|Dimensions||4 x 4 x 4 in|
Clear lavender-blue flowers appear in late summer through fall over clean, compact, dark green foliage. Perfect for sunny borders or containers, this beauty looks good all season and displays great mildew resistance! ‘Wood’s Blue’ prefers consistently moist, well-drained soil. Rejoice, me hearties–it’s maritime tolerant.
This perennial plant is 1-3′ tall, branching occasionally to frequently. The light green stems are glabrous and bluntly 4-angled, but they are not conspicuously winged. The opposite leaves are up to 4″ long and 1″ across; they are light to medium green, lanceolate or elliptic-oblanceolate in shape, glabrous, and serrated to sparingly serrated along their margins. The leaves are sessile or they clasp the stems; petioles are absent. Leaf bases are round to slightly cordate, while their tips are slender and pointed. Individual flowers develop from the leaf axils of the middle to upper stems. These flowers are about 1″ long, and they have two-lipped corollas that are usually pale blue-violet (less often pink or white).
Available May – Mid May 2015
‘Ice Ballet’ is an elegant, long-blooming, bright white cultivar of native Asclepias incarnata (Swamp Milkweed) and features a compact habit and dark green foliage. Swamp milkweed occurs throughout most of the United States. It is a tall plant found in moist habitats such as wet meadows, floodplains, riverbanks, pond shores, stream banks, wet woods, swamps, and marshes, although it will also grow in drier areas such as prairies, fields, and roadsides. Asclepias incarnata needs full sun or partial shade to flourish. Flowers are very attractive to butterflies and bees as a nectar source. Swamp milkweed is also an important food source for the larval stage of Monarch butterflies. The plants are deer resistant and heat tolerant.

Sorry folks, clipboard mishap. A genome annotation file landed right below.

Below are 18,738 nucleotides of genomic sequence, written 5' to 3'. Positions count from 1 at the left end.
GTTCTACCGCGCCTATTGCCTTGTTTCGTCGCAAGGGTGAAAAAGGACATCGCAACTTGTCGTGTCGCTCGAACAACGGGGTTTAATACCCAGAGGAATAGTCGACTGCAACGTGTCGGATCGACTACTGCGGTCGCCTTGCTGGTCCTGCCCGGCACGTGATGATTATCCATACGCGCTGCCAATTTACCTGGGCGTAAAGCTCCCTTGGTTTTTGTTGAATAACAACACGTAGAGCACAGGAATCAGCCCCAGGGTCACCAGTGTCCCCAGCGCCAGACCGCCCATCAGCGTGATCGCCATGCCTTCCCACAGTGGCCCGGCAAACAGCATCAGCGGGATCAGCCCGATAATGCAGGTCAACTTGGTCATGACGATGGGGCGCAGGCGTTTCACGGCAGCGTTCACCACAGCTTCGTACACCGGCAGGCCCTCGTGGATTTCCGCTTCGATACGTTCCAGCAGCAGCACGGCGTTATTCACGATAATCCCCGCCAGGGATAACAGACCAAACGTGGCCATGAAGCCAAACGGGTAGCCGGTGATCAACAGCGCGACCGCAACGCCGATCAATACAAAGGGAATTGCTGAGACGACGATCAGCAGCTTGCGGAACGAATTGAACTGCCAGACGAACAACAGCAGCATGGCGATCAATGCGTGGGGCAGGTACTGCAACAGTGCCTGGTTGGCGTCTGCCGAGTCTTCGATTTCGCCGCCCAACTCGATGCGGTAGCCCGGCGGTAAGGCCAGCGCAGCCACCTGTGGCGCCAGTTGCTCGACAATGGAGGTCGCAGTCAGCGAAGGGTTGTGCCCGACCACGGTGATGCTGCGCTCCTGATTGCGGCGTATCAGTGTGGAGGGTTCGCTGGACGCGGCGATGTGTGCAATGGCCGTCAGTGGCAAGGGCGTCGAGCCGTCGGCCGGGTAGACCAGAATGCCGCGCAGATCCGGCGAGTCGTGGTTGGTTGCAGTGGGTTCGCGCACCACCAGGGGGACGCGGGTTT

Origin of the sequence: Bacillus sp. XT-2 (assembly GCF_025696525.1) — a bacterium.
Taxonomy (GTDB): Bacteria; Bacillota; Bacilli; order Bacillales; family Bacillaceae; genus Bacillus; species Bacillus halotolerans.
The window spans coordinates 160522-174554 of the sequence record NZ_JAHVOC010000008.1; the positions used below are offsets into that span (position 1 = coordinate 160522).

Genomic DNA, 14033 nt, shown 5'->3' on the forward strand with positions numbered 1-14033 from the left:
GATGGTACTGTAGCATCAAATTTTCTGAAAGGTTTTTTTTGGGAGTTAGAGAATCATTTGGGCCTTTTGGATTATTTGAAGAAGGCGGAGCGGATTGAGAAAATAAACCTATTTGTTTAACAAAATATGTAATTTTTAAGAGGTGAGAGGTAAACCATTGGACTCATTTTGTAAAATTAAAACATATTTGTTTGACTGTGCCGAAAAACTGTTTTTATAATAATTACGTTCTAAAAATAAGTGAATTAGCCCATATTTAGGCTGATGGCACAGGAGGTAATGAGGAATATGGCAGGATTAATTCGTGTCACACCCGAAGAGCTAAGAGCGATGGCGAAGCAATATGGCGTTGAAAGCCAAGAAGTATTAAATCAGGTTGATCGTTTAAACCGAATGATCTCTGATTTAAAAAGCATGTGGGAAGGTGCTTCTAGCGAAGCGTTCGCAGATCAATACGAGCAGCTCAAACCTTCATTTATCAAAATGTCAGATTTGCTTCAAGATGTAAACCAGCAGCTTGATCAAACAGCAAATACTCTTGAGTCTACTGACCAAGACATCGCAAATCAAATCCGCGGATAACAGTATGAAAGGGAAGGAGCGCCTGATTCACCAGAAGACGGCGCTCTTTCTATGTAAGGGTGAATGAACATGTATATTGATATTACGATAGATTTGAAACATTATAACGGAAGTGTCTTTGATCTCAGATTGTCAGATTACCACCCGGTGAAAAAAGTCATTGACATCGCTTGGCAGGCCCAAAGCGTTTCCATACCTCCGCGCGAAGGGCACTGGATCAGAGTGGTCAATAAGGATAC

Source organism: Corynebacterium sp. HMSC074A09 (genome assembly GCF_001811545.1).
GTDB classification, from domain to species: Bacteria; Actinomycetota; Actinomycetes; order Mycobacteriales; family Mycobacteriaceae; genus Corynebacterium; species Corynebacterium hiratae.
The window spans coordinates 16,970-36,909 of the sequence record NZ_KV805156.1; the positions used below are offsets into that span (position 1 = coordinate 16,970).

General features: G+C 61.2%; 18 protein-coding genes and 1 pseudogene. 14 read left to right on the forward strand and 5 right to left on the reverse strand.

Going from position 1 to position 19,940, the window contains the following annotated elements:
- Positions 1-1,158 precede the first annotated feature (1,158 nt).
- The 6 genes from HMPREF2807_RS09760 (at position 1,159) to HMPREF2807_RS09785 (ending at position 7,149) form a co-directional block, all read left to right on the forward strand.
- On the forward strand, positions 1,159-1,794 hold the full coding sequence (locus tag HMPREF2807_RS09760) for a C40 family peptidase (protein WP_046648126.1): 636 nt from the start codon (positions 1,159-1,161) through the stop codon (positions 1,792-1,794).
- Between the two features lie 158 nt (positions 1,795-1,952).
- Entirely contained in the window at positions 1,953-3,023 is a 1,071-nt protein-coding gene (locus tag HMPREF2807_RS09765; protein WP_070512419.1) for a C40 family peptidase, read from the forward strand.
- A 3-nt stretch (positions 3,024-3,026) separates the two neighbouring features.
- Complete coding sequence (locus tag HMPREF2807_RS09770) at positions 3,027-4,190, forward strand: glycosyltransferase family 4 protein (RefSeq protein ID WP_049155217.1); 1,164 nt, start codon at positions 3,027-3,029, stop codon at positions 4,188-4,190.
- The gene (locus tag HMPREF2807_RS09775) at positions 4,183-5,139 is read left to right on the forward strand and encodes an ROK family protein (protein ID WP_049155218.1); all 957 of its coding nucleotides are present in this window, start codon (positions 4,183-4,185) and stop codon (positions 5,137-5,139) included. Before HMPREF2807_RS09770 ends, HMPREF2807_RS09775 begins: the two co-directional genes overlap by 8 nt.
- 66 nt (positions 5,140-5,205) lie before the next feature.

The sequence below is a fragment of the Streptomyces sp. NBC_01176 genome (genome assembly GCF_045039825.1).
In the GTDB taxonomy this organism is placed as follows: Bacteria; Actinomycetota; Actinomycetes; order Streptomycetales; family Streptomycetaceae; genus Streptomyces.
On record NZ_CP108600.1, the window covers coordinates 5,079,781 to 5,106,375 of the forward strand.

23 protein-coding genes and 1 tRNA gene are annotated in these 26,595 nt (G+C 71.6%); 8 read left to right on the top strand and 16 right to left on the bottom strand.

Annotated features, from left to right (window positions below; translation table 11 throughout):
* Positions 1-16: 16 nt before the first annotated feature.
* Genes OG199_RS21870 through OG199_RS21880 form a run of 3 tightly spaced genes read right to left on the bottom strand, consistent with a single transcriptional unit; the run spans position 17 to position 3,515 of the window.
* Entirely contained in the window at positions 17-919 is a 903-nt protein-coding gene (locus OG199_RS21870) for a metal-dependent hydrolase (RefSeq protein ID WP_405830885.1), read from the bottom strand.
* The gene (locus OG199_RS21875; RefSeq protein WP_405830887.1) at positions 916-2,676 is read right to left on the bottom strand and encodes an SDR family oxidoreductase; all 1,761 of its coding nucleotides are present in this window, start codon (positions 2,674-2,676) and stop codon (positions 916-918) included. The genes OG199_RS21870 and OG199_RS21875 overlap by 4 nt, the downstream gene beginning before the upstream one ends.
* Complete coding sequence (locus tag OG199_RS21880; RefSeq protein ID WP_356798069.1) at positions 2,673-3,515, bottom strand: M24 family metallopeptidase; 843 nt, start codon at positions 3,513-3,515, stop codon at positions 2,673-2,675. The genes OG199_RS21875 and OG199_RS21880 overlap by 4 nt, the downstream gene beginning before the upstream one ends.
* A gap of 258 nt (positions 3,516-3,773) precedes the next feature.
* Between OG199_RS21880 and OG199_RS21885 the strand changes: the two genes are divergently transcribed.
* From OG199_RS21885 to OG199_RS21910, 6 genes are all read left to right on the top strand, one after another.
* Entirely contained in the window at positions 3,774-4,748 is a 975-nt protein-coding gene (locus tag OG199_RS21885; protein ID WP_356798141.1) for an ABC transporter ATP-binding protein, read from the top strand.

Available – May 2017
Viola walteri ‘Silver Gem’
Prostrate blue violet
Easily identified by trailing stems and delicate lavender flowers, ‘Silver Gem’ forms a dense, tidy mat of attractive silver foliage. Flowers appear in March and persist into autumn. Our plant trials have proven ‘Silver Gem’ to be exceptionally drought tolerant and happiest in part to full shade. Pot in quarts or gallons for early spring sales.
Prostrate blue violet Interesting Notes
Mt. Cuba Center is a non-profit organization committed to promoting and appreciation for plants native to the Piedmont, encouraging their use in gardens and supporting their conservation in nature. Tours, educational programs and plant introductions provide a means for future generations to gain an appreciation of the diversity and landscape potential of plants that comprise the Piedmont flora.
Viola walteri ‘Silver Gem’ Growing and Maintenance Tips
Very easy plant, performs wonderfully in gallons and quarts. Remove dead foliage/trailing stems as necessary.
This shrub is 2-8′ tall, often branching near the base and toward the tips of older stems. Woody stems are terete and variably colored – usually some shade of yellowish tan, brown, or gray. Young woody stems are often short-pubescent, but they become glabrous with age. New shoots are light green and short-pubescent. Alternate leaves occur along young stems and shoots. The leaf blades are 1¾-4″ long and ¼-¾” across; they are narrowly lanceolate, oblanceolate, or oblong-elliptic in shape and smooth to slightly crenate along their margins. The margins are often revolute (curved downward) as well. The upper surface of the leaf blades is medium green or grayish green and glabrous to sparsely short-pubescent, while the lower surface (for this variety of Prairie Willow) is short-pubescent and sometimes whitened. The petioles are ¼-½” in length and short-pubescent. At the base of the petioles, lanceolate stipules are sometimes found.